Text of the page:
Meanwhile, law enforcement officers canvassed the neighborhood surrounding the mosque for witnesses. At 11:00 a.m., approximately seven hours after the fire, defendant was interviewed by FBI Special Agent Melanie Wissel and Corvallis Police Detective Bryan Rehnberg. Defendant stated that he had learned about the fire from news reports but denied knowing anything else about it. When SA Wissel asked if he had further information, defendant volunteered that his blue Mag-Lite flashlight had been stolen from his porch, and he expressed anger about the theft. At that point, it was not public knowledge that a similar flashlight had been found at the arson scene.

Detectives Rehnberg and Poole returned to defendant's home around 5:00 p.m. on November 28 and showed him a picture of the flashlight found at the mosque. Defendant admitted that it looked like his flashlight.

Two search warrants were obtained and executed at defendant's home during the early morning and evening hours of November 29. Law enforcement authorities seized cans of motor oil and a partially full gasoline can, along with batteries similar to those found in the flashlight and defendant's laptop computer. Numerous soda bottles were also found at defendant's home, though the government maintains that no soda bottle or bottle cap were seized from defendant's residence. The next day, officers returned with a third search warrant and obtained swabs of defendant's DNA.

On November 29, 2010, evidence from the arson scene was shipped to FBI laboratories in Quantico, Virginia. The envelope labeled JTP2/1B:3 was received by the Explosives Unit on November 30, 2010 and apparently entered into evidence as Exhibit Q3. Def. Ex. K at 1; Gov't Ex. 6. Q3 was transferred within the unit on December 7, 2010 and again on February 23, 2011. Def. Ex. K at 1, 3. At this point in the chronology of documents, no police report, evidence log, or chain-of-custody report references a bottle cap collected from the arson scene.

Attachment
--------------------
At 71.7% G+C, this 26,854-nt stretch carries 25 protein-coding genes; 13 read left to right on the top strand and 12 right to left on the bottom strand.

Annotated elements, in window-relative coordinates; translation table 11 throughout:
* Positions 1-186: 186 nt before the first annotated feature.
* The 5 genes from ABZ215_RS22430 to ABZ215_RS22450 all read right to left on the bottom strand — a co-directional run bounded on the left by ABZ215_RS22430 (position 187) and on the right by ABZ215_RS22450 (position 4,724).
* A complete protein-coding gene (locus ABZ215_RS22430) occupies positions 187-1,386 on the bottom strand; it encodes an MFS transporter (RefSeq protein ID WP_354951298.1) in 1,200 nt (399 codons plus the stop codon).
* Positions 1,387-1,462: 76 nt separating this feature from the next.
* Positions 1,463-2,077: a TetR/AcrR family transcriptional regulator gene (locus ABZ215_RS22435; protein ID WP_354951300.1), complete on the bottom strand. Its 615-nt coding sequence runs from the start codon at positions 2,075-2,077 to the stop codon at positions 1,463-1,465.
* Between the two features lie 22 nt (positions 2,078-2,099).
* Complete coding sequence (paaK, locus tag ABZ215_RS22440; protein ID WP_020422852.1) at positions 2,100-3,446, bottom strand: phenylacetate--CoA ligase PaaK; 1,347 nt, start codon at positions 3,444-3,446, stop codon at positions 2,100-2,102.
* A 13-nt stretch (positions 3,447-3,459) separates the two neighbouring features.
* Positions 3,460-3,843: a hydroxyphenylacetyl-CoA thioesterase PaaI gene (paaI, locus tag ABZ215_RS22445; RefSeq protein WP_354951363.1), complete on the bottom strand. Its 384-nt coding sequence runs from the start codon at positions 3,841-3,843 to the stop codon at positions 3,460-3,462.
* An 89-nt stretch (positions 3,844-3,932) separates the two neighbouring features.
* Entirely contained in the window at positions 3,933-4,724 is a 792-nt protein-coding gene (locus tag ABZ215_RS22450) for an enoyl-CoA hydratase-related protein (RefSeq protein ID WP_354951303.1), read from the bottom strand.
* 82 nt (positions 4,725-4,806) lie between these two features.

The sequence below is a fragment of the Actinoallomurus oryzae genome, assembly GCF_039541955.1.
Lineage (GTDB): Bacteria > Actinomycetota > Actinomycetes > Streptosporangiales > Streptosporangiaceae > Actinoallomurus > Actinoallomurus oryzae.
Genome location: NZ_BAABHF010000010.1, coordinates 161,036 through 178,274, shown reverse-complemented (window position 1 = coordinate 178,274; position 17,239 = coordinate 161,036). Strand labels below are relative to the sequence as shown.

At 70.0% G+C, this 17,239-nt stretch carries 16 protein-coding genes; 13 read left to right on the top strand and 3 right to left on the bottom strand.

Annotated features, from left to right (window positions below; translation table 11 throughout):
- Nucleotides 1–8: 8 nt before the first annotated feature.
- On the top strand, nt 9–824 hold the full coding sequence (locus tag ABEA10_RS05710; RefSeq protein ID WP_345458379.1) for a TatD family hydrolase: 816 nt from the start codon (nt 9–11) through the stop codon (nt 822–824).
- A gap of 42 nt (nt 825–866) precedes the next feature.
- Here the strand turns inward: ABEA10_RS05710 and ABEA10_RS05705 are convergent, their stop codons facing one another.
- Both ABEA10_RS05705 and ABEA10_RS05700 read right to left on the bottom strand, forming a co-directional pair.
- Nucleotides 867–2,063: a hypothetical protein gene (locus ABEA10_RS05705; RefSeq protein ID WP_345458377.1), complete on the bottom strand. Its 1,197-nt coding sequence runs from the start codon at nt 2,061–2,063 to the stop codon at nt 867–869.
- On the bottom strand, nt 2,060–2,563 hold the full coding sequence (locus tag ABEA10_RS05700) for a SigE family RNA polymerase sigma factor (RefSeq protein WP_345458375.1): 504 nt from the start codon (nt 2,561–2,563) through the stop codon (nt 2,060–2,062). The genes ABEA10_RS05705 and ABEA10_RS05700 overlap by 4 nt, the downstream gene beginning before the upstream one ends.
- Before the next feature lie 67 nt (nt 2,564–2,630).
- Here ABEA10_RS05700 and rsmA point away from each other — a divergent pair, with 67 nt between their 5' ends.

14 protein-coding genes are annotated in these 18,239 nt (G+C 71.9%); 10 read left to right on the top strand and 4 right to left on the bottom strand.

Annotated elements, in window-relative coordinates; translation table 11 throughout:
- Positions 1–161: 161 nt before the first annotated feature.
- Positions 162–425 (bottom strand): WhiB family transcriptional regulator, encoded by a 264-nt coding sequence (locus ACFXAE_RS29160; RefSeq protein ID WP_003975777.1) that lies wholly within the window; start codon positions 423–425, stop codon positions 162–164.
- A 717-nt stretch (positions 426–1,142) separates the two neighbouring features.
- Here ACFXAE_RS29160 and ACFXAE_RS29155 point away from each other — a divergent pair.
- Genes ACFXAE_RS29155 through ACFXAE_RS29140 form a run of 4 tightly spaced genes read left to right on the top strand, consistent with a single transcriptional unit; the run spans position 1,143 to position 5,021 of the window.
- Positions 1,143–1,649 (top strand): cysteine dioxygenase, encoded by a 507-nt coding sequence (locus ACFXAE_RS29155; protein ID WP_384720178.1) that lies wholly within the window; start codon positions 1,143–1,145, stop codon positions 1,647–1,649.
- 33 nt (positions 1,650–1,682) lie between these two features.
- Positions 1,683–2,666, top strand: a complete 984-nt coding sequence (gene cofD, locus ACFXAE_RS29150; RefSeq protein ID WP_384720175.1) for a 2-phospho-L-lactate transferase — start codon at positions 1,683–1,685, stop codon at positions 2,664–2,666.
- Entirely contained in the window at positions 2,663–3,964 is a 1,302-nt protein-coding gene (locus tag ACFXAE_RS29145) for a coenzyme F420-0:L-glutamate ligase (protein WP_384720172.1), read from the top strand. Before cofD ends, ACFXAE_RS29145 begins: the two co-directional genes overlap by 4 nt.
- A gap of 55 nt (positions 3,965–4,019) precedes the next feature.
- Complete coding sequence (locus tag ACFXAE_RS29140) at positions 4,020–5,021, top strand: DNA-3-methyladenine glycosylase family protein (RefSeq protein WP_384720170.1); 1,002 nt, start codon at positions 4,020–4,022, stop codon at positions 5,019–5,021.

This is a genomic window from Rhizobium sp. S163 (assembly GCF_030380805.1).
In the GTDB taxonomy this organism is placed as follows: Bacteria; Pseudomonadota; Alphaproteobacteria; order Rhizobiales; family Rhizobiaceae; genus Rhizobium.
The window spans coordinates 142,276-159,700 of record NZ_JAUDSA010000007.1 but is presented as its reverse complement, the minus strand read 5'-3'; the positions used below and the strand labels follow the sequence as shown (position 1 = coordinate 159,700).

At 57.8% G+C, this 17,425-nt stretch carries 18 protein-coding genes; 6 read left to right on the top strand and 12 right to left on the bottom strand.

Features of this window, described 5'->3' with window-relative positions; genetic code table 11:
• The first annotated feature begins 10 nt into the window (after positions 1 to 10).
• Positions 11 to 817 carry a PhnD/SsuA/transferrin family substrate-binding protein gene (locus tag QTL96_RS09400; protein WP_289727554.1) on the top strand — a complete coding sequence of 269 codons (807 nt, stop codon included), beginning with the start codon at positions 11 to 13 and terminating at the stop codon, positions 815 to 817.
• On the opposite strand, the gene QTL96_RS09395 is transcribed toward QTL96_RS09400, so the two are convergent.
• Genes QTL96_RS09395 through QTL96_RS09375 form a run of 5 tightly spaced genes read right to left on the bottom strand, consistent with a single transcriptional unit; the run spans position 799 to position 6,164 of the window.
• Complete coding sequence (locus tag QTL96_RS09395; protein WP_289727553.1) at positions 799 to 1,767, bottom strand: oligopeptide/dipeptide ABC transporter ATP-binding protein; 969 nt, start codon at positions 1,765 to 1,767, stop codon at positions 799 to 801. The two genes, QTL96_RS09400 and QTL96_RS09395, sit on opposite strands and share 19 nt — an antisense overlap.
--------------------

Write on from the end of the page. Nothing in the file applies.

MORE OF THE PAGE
On January 5, 2011, Corvallis Police Officer Bretton Roach issued a report and discussed the absence of the bottle cap:

In the course of this investigation, I learned that a bottle cap had been located at the scene. The bottle cap was located by Sgt. Van Arsdall during his initial response. It was located in conjunction with the two-liter bottle of Fanta and a brick. Sgt. Van Arsdall later indicated that he did seize all of those items as potential evidence. The items were initially placed in Sgt. Van Arsdall's vehicle. When Ofc. Blount arrived on scene, he was designated as the primary officer for the incident. Sgt. Van Arsdall gave the seized items to Ofc. Blount to be entered into Evidence.
In reviewing the list of seized property related to this case, I cannot find any documentation of the bottle cap being entered into the Corvallis PO Evidence. On 01-04-11, I confirmed with [Special Agent) Soule that the FBI was not in possession of the bottle cap.
Based on the fact that the bottle cap is not in the Corvallis PO Evidence storage, and it is not stored by the FBI, it appears that the bottle cap was initially seized, but was never entered into Evidence. I am unable to account for the location of the bottle cap at this time. If the cap is located in the ...